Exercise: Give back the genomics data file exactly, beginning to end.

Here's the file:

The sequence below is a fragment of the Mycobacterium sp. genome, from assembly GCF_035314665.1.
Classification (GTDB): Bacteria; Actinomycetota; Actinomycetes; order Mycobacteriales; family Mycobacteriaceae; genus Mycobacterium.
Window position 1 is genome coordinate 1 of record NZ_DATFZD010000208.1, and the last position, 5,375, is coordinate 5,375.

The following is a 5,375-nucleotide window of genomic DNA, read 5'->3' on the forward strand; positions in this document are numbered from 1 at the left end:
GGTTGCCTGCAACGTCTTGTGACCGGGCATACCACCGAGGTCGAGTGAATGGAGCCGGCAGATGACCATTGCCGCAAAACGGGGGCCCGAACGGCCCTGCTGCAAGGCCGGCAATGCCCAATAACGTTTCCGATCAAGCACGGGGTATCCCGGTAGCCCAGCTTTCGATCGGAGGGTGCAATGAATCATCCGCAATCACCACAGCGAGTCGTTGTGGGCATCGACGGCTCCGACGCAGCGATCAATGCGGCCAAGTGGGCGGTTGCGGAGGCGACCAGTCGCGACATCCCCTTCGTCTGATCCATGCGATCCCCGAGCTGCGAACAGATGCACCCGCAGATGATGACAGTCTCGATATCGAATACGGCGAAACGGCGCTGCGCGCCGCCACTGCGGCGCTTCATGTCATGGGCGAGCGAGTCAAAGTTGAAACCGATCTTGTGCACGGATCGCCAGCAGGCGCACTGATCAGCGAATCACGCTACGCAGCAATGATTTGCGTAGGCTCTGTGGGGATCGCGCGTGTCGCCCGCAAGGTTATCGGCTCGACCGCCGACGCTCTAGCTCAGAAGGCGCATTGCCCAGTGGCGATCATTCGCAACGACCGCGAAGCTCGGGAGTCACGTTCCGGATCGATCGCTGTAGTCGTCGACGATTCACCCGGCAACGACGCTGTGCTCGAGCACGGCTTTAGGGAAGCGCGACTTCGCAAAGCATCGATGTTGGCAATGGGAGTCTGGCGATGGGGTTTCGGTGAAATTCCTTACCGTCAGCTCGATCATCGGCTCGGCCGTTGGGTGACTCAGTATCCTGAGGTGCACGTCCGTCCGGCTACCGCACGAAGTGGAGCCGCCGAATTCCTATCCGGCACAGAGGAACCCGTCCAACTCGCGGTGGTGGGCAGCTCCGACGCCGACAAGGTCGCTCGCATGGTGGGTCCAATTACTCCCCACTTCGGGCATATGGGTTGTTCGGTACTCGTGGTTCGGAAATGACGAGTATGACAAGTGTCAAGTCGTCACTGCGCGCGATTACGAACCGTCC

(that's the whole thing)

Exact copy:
The sequence below is a fragment of the Mycobacterium sp. genome, from assembly GCF_035314665.1.
Classification (GTDB): Bacteria; Actinomycetota; Actinomycetes; order Mycobacteriales; family Mycobacteriaceae; genus Mycobacterium.
Window position 1 is genome coordinate 1 of record NZ_DATFZD010000208.1, and the last position, 5,375, is coordinate 5,375.

The following is a 5,375-nucleotide window of genomic DNA, read 5'->3' on the forward strand; positions in this document are numbered from 1 at the left end:
GGTTGCCTGCAACGTCTTGTGACCGGGCATACCACCGAGGTCGAGTGAATGGAGCCGGCAGATGACCATTGCCGCAAAACGGGGGCCCGAACGGCCCTGCTGCAAGGCCGGCAATGCCCAATAACGTTTCCGATCAAGCACGGGGTATCCCGGTAGCCCAGCTTTCGATCGGAGGGTGCAATGAATCATCCGCAATCACCACAGCGAGTCGTTGTGGGCATCGACGGCTCCGACGCAGCGATCAATGCGGCCAAGTGGGCGGTTGCGGAGGCGACCAGTCGCGACATCCCCTTCGTCTGATCCATGCGATCCCCGAGCTGCGAACAGATGCACCCGCAGATGATGACAGTCTCGATATCGAATACGGCGAAACGGCGCTGCGCGCCGCCACTGCGGCGCTTCATGTCATGGGCGAGCGAGTCAAAGTTGAAACCGATCTTGTGCACGGATCGCCAGCAGGCGCACTGATCAGCGAATCACGCTACGCAGCAATGATTTGCGTAGGCTCTGTGGGGATCGCGCGTGTCGCCCGCAAGGTTATCGGCTCGACCGCCGACGCTCTAGCTCAGAAGGCGCATTGCCCAGTGGCGATCATTCGCAACGACCGCGAAGCTCGGGAGTCACGTTCCGGATCGATCGCTGTAGTCGTCGACGATTCACCCGGCAACGACGCTGTGCTCGAGCACGGCTTTAGGGAAGCGCGACTTCGCAAAGCATCGATGTTGGCAATGGGAGTCTGGCGATGGGGTTTCGGTGAAATTCCTTACCGTCAGCTCGATCATCGGCTCGGCCGTTGGGTGACTCAGTATCCTGAGGTGCACGTCCGTCCGGCTACCGCACGAAGTGGAGCCGCCGAATTCCTATCCGGCACAGAGGAACCCGTCCAACTCGCGGTGGTGGGCAGCTCCGACGCCGACAAGGTCGCTCGCATGGTGGGTCCAATTACTCCCCACTTCGGGCATATGGGTTGTTCGGTACTCGTGGTTCGGAAATGACGAGTATGACAAGTGTCAAGTCGTCACTGCGCGCGATTACGAACCGTCC